GamesBeat

What Microsoft CEO Steve Ballmer did for Xbox — and what his retirement means for its future

This meant that Ballmer had blind spots. There were times when Microsoft appeared to be stingy. At one point, it was cutting back on the staffing at the Xbox. At the same time, Sony was building an internal organization of game studios that had twice as many people as Microsoft did. Ballmer’s instincts were as a business person. He was not a product guy, like Bill Gates or Apple boss Steve Jobs.

“The only credit Ballmer can take is not killing it,” said another Xbox team member. Others are more generous: “Ballmer and Gates were one of the best business teams of all time, each complementing the other’s strengths and weaknesses,” said Fries. “They both deserve credit for building one of the most successful and profitable companies in the world.”

Other executives would have thrown in the towel after the financial disaster of the first Xbox. But Microsoft was printing money in other areas, and it stayed the course. It even stayed with it during the launch of the Xbox 360, when quality problems meant that as many as one out of every two systems sold were being returned.

Because Microsoft rushed the Xbox 360 to market, it ran into big setbacks at the outset. Bach made the decision to proceed with the launch in 2005 and go forward with production despite a number of manufacturing problems, as we noted in our 10,000-word story on that in 2009. Ballmer backed him up on that, and for a time, Microsoft clearly wasn’t doing the right thing for its customers. It eventually offered to replace the consoles for free and take a $1.1 billion write-off, but that was many months after continuous complaints from gamers. In that respect, Ballmer was as deaf to consumer complaints as anyone else running the business.

But in its final years, Xbox 360 grew faster than Nintendo’s Wii and Sony’s PlayStation 3. Now Microsoft is reaping billions in profits in games. It took more than a dozen years for that to happen, but Ballmer deserves credit for having the backbone to enter the market — or at least not jump out of it.

Along the way, there were amusing Ballmer stories. When former Sega executive Peter Moore (now COO at Electronic Arts) joined the company, Ballmer got so excited about the Xbox business that he was pounding a table with his fist, yelling “Xbox! Xbox! Xbox!” He accidentally hit a Polycom conference phone and broke it. Another time, when Blackley and Bachus were standing in line in the cafeteria, Ballmer came up behind them and shouted, “You’re going to make us a lot of money!”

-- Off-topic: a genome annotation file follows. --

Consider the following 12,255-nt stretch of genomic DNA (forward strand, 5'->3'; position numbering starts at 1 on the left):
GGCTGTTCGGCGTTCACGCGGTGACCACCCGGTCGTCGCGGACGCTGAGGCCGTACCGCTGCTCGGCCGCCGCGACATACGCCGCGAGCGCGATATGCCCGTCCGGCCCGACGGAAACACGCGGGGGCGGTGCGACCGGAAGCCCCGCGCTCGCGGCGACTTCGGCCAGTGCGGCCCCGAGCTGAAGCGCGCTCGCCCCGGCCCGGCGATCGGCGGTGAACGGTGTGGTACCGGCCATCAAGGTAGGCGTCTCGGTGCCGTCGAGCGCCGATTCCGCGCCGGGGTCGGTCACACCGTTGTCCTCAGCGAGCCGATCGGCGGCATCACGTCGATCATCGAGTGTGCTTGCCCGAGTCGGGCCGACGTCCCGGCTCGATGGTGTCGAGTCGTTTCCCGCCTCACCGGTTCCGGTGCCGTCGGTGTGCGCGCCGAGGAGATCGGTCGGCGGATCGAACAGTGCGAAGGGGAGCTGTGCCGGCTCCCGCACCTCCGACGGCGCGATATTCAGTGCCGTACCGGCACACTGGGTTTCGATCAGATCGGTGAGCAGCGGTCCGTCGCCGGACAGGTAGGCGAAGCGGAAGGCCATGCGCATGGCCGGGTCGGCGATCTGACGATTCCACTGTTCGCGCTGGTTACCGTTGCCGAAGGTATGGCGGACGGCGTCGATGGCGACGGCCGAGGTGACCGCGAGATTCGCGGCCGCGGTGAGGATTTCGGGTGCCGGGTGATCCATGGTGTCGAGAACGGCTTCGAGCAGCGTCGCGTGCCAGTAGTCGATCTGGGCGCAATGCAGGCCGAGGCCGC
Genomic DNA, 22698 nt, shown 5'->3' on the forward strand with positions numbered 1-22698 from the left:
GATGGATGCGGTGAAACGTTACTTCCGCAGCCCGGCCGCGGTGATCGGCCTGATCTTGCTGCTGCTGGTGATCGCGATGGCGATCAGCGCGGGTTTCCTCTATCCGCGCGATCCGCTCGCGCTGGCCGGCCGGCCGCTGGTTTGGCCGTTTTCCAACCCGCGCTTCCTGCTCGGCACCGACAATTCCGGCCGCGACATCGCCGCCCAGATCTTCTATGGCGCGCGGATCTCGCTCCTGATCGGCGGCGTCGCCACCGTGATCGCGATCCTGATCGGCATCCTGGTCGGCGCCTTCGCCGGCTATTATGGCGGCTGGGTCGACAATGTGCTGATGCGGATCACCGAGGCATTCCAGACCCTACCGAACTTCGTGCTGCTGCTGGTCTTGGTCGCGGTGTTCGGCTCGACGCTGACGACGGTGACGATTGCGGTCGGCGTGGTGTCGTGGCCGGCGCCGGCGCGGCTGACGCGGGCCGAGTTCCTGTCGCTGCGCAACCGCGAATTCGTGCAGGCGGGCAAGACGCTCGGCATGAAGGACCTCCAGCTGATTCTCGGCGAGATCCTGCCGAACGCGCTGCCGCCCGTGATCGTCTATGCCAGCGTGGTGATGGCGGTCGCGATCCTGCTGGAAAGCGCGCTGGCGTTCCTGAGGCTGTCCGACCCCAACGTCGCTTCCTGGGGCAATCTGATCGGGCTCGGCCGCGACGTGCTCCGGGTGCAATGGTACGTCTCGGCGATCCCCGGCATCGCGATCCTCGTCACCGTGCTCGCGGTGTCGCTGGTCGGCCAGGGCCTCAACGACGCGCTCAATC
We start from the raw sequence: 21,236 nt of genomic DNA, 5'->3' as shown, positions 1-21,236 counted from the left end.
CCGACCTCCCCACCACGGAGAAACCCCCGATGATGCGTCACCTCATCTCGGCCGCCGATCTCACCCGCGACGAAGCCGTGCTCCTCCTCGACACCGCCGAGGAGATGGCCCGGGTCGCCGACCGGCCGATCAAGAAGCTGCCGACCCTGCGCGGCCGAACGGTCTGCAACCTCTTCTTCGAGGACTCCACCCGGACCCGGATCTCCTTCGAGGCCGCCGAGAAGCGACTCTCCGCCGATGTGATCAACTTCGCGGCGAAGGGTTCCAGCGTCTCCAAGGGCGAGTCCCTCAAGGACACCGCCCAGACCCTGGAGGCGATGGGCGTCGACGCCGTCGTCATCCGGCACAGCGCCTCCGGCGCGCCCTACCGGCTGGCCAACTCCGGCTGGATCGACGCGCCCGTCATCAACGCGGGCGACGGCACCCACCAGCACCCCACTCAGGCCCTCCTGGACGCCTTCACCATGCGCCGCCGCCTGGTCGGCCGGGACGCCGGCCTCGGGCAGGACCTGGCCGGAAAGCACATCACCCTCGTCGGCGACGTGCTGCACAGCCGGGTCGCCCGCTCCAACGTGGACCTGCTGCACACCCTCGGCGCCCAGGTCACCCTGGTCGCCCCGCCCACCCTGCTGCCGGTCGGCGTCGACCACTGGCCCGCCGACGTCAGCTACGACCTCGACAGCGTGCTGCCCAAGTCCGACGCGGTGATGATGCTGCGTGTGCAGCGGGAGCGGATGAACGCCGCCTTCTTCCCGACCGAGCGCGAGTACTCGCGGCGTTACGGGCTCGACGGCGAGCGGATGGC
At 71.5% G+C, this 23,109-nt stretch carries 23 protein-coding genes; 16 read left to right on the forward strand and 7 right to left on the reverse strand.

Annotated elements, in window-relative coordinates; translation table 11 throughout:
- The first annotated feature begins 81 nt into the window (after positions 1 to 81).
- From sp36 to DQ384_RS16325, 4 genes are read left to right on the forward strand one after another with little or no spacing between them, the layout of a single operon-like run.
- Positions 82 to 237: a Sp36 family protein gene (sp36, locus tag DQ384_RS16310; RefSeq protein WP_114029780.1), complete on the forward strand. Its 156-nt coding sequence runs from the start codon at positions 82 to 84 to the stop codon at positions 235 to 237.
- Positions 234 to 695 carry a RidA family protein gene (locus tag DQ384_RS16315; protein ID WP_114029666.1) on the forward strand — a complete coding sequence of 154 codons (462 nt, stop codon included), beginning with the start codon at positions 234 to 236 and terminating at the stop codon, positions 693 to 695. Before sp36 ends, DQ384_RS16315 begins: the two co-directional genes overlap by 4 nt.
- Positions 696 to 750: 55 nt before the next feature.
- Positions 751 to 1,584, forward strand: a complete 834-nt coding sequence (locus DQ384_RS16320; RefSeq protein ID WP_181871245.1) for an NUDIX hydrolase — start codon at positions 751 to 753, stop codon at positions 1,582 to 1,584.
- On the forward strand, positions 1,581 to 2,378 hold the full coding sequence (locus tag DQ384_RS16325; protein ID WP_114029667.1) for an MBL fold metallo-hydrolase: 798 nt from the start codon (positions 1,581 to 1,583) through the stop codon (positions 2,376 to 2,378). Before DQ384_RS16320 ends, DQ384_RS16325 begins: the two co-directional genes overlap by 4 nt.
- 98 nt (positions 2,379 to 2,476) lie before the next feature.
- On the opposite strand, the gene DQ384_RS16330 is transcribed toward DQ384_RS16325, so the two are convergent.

Xbox One hardware

Above: Microsoft’s Xbox One console

Image Credit: Microsoft

What lies ahead

Microsoft has gone through huge changes in recent months. Mattrick always wanted to test the potential of the Xbox. He wanted to spin the division off as a separate company. But Ballmer as CEO wanted Microsoft to reap the rewards of an integrated Windows and Xbox company, fulfilling the long-held dream of a single operating system running across the office, home, mobile, and games. When the time for a reorganization happened, Ballmer chose to elevate Julie Larson-Green above Mattrick, putting a single leader in charge of Windows and Xbox. Mattrick left to take the CEO job at social-games publisher Zynga.

The reorg was consistent with the way that Microsoft designed the upcoming Xbox One: It has the Metro interface, it integrates other Microsoft products like Skype, and it has plenty of entertainment services beyond games. In other words, the Xbox One is about more than just games.

While readying the launch of its next-generation game console, Microsoft stumbled out of the gate with its announcements in May and June. Mattrick was behind many of the decisions that were unpopular: changing the way the way used games worked, requiring the console to be always connected to the Internet, and having vague privacy policies on the Kinect motion camera. After Mattrick left, Microsoft changed those policies. But the damage with gamers had been done. Sony now carries the flag on behalf of consumers and indie game developers, and Microsoft is trying to fix its reputation on those fronts.

Ballmer’s choice of Larson-Green raised a lot of eyebrows, as it meant a non-game executive would run…well, games. But Microsoft executives have always had varying degrees of experience on the gaming side. Some of the most successful — Ed Fries and Robbie Bach — had no game chops at the outset.

Ballmer will be on board for as much as a year, which means he’ll be around for the launch of the Xbox One this fall. That offers a reasonable degree of stability for Microsoft, its partners, and its customers. After that, we’ll see how Ballmer’s successor does. But one thing is clear. Even if there are many layers of management in between, the next CEO of Microsoft will have a profound impact on shaping the future of the Xbox platform and the games that we’ll enjoy in the future.

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